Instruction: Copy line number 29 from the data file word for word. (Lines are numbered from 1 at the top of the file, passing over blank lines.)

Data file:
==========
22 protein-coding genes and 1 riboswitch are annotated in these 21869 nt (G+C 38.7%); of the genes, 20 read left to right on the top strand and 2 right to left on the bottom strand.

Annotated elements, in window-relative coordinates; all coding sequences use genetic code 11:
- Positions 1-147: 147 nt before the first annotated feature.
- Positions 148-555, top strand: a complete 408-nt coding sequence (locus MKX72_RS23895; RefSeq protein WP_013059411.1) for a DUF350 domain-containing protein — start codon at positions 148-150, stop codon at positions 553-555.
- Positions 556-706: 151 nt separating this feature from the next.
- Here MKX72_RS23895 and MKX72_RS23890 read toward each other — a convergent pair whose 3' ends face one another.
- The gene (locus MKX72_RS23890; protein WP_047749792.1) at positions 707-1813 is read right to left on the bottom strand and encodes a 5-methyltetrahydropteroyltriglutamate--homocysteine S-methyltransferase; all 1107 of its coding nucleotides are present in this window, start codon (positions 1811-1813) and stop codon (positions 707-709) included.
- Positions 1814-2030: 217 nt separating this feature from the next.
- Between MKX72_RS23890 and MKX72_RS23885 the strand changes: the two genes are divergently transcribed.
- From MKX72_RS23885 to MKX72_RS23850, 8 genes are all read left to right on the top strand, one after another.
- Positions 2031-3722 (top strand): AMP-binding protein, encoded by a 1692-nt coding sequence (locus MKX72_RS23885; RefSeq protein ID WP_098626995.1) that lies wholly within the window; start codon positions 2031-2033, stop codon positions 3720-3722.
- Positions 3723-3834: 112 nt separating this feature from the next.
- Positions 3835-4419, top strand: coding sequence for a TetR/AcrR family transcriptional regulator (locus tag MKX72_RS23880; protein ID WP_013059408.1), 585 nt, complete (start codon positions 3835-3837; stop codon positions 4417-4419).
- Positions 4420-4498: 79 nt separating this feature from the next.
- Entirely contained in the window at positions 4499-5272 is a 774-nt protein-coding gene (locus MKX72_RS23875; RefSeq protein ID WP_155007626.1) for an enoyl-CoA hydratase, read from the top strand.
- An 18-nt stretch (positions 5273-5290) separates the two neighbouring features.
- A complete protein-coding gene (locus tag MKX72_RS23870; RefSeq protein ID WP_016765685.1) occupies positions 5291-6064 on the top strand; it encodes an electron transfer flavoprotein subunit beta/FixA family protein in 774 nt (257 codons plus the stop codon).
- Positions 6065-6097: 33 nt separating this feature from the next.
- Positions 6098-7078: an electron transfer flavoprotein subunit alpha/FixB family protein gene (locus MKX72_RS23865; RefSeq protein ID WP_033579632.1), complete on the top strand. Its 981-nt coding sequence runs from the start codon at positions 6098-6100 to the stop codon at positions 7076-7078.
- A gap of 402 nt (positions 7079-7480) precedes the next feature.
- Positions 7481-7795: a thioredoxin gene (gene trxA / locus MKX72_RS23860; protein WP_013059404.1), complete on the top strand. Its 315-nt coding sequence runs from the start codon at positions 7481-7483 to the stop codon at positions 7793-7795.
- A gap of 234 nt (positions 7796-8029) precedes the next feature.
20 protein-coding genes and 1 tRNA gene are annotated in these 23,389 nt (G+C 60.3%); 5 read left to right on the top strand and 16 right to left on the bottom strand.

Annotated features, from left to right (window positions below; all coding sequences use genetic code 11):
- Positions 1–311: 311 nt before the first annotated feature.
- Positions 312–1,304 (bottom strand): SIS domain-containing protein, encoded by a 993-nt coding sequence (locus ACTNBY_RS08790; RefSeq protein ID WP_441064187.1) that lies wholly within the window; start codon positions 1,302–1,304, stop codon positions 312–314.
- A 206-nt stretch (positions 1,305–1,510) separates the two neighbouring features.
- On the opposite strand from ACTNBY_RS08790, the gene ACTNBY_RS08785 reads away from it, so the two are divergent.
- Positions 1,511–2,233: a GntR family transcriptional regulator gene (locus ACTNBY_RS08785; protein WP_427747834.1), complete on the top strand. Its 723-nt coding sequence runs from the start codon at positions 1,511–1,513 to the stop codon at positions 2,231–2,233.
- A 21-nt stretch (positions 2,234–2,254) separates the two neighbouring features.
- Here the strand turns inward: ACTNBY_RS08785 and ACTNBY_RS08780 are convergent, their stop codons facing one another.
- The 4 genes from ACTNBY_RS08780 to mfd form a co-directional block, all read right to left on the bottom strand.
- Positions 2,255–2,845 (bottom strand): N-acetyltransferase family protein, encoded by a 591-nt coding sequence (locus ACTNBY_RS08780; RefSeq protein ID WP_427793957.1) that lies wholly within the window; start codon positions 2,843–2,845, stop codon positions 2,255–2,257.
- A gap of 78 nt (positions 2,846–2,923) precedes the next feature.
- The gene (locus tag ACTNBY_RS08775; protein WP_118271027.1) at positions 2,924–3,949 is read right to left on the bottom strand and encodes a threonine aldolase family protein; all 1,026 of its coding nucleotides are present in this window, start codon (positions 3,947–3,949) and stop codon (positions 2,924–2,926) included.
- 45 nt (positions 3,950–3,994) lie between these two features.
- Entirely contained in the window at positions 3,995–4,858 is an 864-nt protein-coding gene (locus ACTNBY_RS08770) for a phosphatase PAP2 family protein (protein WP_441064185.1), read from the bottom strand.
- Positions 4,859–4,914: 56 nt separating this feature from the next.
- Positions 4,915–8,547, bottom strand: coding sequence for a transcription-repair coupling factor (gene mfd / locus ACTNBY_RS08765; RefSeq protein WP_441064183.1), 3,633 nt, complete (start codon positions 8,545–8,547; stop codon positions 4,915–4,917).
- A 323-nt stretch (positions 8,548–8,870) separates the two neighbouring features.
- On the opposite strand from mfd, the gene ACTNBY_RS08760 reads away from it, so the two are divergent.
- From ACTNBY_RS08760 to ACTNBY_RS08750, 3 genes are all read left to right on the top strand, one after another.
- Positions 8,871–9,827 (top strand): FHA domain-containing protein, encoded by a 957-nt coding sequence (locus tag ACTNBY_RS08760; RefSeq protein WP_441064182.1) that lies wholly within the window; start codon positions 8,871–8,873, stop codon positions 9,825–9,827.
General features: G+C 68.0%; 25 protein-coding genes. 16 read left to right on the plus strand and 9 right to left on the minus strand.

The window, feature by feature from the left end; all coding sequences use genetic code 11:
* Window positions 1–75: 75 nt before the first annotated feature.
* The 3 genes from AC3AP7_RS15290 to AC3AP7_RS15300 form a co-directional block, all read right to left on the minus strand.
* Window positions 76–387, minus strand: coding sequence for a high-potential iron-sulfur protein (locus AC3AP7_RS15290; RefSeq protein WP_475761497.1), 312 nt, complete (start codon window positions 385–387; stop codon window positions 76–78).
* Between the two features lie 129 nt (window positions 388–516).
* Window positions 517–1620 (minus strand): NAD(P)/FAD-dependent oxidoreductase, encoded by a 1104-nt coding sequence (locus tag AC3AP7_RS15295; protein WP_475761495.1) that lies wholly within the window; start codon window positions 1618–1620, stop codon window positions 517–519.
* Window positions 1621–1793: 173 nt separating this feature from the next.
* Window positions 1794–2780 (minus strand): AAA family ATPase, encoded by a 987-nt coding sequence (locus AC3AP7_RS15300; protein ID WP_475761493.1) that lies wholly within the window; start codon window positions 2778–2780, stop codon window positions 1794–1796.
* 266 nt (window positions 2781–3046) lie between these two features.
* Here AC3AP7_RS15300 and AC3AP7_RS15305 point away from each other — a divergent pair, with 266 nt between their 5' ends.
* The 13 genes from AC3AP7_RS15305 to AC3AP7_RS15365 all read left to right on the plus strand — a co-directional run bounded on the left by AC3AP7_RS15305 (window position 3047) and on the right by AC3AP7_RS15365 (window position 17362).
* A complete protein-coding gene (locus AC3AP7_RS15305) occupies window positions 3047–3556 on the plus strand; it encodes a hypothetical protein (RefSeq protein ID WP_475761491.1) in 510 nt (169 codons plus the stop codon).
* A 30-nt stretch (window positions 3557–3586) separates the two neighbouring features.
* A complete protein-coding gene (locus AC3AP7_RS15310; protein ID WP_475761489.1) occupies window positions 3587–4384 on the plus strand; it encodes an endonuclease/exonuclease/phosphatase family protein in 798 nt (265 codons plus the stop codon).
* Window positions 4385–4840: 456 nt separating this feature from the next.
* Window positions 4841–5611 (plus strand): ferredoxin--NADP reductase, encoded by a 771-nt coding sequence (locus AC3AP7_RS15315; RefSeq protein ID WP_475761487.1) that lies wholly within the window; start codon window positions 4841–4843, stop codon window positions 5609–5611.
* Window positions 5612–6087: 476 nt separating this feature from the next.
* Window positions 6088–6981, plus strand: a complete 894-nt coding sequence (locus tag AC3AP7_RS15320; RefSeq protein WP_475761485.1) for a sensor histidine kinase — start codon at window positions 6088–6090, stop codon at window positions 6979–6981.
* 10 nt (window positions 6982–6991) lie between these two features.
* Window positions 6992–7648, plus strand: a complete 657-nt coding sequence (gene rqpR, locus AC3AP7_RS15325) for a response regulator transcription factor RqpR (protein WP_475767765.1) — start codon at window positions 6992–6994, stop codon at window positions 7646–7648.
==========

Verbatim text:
- Positions 1,511–2,233: a GntR family transcriptional regulator gene (locus ACTNBY_RS08785; protein WP_427747834.1), complete on the top strand. Its 723-nt coding sequence runs from the start codon at positions 1,511–1,513 to the stop codon at positions 2,231–2,233.